Director Brett Morgen distinguishes the biographical documentary by viewing himself as more of a curator than a film director. He locates unseen or previously discarded archival elements and orchestrates them into an experiential mode that understands insight less as emanating from authority-based reflections than providing an immersion within the subject at hand. That’s certainly the approach he took in a remarkable entry from 2010 into ESPN’s “30 for 30” series called June 17, 1994, in which media footage and coverage from the day is organized to recreate events without the intrusion of voiceovers or explanatory segments whatsoever.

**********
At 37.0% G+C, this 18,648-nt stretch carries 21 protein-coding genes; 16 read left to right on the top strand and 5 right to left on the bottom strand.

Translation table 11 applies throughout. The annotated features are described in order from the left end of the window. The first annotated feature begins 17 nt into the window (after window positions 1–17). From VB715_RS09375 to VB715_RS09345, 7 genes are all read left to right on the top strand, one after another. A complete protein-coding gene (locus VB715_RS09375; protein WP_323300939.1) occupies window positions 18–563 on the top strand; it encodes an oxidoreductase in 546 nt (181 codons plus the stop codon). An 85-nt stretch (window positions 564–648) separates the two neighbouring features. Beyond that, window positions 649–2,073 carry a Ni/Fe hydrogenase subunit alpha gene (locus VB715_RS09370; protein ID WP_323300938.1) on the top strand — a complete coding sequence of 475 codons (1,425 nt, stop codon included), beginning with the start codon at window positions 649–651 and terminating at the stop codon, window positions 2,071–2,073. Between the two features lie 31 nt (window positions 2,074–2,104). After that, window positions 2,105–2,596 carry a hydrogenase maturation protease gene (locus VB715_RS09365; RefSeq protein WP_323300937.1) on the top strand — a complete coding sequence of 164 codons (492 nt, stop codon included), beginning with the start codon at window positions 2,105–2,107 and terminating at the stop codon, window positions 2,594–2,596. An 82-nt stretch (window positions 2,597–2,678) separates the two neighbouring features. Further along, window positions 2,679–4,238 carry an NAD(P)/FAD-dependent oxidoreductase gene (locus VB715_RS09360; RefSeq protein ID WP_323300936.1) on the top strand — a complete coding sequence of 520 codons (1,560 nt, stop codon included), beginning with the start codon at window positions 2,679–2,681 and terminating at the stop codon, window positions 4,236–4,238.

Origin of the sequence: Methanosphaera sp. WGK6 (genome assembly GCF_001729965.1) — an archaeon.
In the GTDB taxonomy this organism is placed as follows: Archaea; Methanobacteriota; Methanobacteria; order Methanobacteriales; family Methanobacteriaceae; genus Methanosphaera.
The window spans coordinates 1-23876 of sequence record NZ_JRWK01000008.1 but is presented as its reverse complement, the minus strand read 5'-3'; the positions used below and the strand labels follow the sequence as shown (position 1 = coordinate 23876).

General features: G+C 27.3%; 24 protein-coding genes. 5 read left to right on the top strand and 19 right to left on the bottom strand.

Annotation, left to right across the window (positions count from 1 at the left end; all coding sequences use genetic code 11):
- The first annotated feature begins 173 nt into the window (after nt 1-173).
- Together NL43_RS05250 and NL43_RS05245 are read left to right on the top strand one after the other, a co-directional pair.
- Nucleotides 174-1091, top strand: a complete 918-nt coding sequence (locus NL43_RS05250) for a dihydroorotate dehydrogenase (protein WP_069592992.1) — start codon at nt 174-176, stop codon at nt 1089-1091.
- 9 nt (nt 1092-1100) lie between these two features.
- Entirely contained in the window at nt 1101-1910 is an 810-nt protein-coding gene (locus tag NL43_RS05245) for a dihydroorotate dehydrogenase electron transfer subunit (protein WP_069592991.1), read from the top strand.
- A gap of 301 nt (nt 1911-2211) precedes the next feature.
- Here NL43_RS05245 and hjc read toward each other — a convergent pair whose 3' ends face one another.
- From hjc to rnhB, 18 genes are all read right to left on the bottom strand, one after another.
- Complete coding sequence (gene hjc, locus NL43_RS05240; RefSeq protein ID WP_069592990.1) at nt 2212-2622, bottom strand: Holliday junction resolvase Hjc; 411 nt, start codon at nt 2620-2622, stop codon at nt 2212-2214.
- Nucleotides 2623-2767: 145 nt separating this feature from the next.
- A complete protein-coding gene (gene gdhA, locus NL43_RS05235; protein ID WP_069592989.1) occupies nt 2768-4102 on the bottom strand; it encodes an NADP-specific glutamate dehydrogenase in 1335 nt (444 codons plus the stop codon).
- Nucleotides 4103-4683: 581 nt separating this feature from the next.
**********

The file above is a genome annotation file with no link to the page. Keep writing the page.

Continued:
Kurt Cobain: Montage of Heck is Morgen’s attempt to apply this approach to the life of Nirvana frontman Kurt Cobain, as previously unseen footage and audio montages from Cobain’s personal materials are collaged together in an epic-length documentary that seeks to stand as the definitive portrait of Cobain’s oft-contested biography. As much sonically as visually inclined, Morgen draws on track after track of Cobain’s music to offer a series of montages, each with a differing visual component. The film opens with images of 1950s America as a place of booming consumerism following World War II, but set to various grunge riffs that explicate Morgen’s aesthetic aims, as he attempts various forms of clashes between sound and image throughout. These were happy times for Cobain’s parents, but the seedlings of youthful dissent and aggression were already being sewn.